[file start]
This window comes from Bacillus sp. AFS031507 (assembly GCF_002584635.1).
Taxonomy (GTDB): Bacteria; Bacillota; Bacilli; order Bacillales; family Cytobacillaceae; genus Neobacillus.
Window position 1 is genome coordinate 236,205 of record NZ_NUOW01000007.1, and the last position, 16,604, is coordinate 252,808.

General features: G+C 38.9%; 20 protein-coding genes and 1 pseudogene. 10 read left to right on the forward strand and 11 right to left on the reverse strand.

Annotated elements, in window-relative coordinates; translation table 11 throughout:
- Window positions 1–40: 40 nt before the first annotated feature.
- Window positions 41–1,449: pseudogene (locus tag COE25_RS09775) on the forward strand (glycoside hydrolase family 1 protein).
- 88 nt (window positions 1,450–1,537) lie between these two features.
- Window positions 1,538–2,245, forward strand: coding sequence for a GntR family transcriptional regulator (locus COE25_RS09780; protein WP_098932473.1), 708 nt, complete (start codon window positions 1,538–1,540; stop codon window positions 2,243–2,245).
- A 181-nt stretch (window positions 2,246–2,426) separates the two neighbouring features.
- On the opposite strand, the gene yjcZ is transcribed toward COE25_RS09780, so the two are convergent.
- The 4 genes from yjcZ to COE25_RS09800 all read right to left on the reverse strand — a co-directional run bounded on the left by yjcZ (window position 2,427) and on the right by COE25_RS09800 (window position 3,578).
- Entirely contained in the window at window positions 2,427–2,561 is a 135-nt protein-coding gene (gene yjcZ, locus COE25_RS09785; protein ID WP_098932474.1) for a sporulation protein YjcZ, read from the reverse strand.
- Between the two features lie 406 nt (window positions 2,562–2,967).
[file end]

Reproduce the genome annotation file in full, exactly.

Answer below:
This window comes from Bacillus sp. AFS031507 (assembly GCF_002584635.1).
Taxonomy (GTDB): Bacteria; Bacillota; Bacilli; order Bacillales; family Cytobacillaceae; genus Neobacillus.
Window position 1 is genome coordinate 236,205 of record NZ_NUOW01000007.1, and the last position, 16,604, is coordinate 252,808.

General features: G+C 38.9%; 20 protein-coding genes and 1 pseudogene. 10 read left to right on the forward strand and 11 right to left on the reverse strand.

Annotated elements, in window-relative coordinates; translation table 11 throughout:
- Window positions 1–40: 40 nt before the first annotated feature.
- Window positions 41–1,449: pseudogene (locus tag COE25_RS09775) on the forward strand (glycoside hydrolase family 1 protein).
- 88 nt (window positions 1,450–1,537) lie between these two features.
- Window positions 1,538–2,245, forward strand: coding sequence for a GntR family transcriptional regulator (locus COE25_RS09780; protein WP_098932473.1), 708 nt, complete (start codon window positions 1,538–1,540; stop codon window positions 2,243–2,245).
- A 181-nt stretch (window positions 2,246–2,426) separates the two neighbouring features.
- On the opposite strand, the gene yjcZ is transcribed toward COE25_RS09780, so the two are convergent.
- The 4 genes from yjcZ to COE25_RS09800 all read right to left on the reverse strand — a co-directional run bounded on the left by yjcZ (window position 2,427) and on the right by COE25_RS09800 (window position 3,578).
- Entirely contained in the window at window positions 2,427–2,561 is a 135-nt protein-coding gene (gene yjcZ, locus COE25_RS09785; protein ID WP_098932474.1) for a sporulation protein YjcZ, read from the reverse strand.
- Between the two features lie 406 nt (window positions 2,562–2,967).